A. The Trojan Nuclear Power plant, which came on line in May 1976 as the largest nuclear plant in the country at the time with a net generating capacity of 1,130 megawatts, cost $460 million to build. Portland General Electric Co. estimates costs of decommissioning, which will not be complete until the fuel rods leave the site, to reach $404 million. These days, PGE customers pay about $4.6 million annually toward Trojan's decommissioning, an amount that the utility says equals about one third of one percent of what customers are paying overall for electrical power. Consumer advocates have filed lawsuits that seek refunds to ratepayers of up to several hundred million dollars for what advocates see as unwarranted PGE charges to recover its return on Trojan. An ongoing federal Nuclear Waste Fund, fed by user fees over the last quarter of a century, aims to cover costs of building and operating a federal permanent repository. Even so, U.S. Energy Department officials say funding cuts by Congress have imperiled efforts to open the repository by the projected target date of March 2017.
Q. What are current national estimates for building nuclear plants?
A. Rising material costs affect construction of all kinds of energy plants, nuclear included. A recent EnergyBiz magazine article suggests that building a nuclear plant today costs several billion dollars.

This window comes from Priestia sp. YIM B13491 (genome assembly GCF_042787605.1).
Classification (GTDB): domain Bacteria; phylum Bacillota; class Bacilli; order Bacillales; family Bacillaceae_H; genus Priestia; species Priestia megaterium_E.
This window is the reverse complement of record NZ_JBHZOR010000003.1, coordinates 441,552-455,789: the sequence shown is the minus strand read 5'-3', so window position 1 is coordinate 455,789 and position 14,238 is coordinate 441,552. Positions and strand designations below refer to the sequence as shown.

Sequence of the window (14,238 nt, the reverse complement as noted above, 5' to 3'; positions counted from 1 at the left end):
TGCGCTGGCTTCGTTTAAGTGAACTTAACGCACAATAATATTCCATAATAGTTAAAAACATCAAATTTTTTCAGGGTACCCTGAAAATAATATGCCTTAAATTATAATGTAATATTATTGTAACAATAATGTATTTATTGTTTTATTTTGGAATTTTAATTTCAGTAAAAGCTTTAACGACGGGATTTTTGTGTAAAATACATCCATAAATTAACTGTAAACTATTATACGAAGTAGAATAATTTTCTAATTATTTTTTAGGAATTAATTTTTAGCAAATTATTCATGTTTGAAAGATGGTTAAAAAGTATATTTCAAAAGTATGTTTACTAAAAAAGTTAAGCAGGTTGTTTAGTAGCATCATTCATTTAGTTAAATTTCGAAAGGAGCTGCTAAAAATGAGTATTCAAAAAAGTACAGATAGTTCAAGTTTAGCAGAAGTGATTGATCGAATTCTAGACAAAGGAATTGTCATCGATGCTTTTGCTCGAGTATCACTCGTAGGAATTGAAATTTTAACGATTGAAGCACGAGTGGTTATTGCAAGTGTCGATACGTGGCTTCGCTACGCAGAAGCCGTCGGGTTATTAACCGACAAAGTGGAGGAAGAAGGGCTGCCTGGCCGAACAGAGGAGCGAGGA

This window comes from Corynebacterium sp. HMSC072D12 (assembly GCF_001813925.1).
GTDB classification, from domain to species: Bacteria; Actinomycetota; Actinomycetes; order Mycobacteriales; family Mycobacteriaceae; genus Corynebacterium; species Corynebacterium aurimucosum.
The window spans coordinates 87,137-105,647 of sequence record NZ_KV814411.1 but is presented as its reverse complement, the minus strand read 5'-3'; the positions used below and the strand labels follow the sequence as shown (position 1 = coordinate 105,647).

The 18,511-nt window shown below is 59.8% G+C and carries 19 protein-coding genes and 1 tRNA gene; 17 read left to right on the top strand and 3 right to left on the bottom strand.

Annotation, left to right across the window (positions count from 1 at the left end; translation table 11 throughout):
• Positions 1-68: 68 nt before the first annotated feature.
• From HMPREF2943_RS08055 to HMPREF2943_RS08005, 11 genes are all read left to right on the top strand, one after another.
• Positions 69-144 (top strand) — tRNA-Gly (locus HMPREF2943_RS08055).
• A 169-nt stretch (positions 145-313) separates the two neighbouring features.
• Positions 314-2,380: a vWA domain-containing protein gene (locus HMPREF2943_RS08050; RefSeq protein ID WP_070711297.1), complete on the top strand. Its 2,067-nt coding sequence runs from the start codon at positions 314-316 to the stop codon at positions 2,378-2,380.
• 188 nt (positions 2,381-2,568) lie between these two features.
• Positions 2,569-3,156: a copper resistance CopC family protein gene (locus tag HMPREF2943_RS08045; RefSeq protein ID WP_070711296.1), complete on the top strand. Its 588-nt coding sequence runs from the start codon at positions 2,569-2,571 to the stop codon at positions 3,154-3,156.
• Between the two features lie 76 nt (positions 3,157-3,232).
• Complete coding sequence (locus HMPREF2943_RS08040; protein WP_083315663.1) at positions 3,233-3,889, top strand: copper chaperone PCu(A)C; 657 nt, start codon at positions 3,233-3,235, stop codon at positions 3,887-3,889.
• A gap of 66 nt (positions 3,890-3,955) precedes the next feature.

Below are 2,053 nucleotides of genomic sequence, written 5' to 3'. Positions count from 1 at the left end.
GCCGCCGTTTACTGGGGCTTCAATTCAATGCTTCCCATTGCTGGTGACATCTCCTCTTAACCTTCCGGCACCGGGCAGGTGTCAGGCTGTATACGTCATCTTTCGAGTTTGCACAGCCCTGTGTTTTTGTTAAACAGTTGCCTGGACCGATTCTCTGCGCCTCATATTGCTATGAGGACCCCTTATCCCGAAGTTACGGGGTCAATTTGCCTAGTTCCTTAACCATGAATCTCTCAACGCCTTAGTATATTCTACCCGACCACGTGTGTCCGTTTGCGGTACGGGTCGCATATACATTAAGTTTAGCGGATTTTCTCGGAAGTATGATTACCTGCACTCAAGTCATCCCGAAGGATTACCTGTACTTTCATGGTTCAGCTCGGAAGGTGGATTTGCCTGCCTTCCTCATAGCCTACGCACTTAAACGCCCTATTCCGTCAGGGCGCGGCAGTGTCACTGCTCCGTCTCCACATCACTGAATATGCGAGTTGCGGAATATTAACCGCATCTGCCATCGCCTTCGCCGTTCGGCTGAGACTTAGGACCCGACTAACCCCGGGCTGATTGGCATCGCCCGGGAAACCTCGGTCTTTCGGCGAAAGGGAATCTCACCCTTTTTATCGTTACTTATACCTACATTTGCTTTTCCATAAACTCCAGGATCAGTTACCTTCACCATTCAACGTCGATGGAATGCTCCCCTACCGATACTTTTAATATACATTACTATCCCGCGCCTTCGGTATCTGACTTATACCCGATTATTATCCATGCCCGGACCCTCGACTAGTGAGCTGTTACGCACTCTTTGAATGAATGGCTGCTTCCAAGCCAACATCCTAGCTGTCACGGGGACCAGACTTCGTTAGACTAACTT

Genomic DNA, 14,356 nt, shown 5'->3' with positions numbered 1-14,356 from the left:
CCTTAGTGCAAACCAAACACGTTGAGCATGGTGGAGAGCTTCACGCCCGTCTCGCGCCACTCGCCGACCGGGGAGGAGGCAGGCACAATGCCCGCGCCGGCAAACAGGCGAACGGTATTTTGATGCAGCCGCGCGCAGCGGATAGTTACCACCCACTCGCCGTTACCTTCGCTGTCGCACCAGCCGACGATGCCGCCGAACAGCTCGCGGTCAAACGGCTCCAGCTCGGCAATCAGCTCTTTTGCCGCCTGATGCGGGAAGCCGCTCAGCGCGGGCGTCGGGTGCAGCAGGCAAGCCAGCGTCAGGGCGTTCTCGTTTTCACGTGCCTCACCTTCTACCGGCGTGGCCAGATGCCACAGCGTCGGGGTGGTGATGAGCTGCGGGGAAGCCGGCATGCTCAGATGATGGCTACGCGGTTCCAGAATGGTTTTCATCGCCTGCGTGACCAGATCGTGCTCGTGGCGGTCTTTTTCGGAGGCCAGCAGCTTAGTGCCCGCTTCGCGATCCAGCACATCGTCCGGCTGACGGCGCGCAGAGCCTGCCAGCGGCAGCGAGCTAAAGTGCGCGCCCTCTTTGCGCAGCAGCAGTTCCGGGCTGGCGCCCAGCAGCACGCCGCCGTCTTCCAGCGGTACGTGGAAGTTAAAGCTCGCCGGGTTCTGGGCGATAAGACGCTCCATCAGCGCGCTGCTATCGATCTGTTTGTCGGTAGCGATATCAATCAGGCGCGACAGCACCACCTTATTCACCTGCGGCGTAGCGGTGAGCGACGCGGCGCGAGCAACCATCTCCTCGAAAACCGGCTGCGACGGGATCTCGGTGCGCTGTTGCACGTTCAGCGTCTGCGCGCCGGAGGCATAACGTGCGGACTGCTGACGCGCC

Q. How many commercial nuclear power plants are operating in the United States?
A. The U.S. Nuclear Regulatory Commission lists 104.
Q. How many tons of radioactive spent-fuel rods are stored so far at the nation's nuclear power plants?
A. The U.S. Department of Energy lists 55,000 metric tons so far.
Q. Which agencies are linked with Trojan during decommissioning? A. Trojan owners are Portland General Electric Co. with a 67.5 per cent stake; the Eugene Water and Electric Board, 30 percent; and PacifiCorp, 2.5 percent. The U.S. Nuclear Regulatory Commission oversees Trojan's license for continuing to temporarily store spent fuel on site. The U.S. Department of Energy is responsible for eventually taking control of the spent fuel at a permanent repository -- Yucca Mountain in Nevada, still under construction and behind schedule. The Oregon Department of Energy tracks decommissioning at the state level. The Public Utility Commission of Oregon regulates customer rates and services.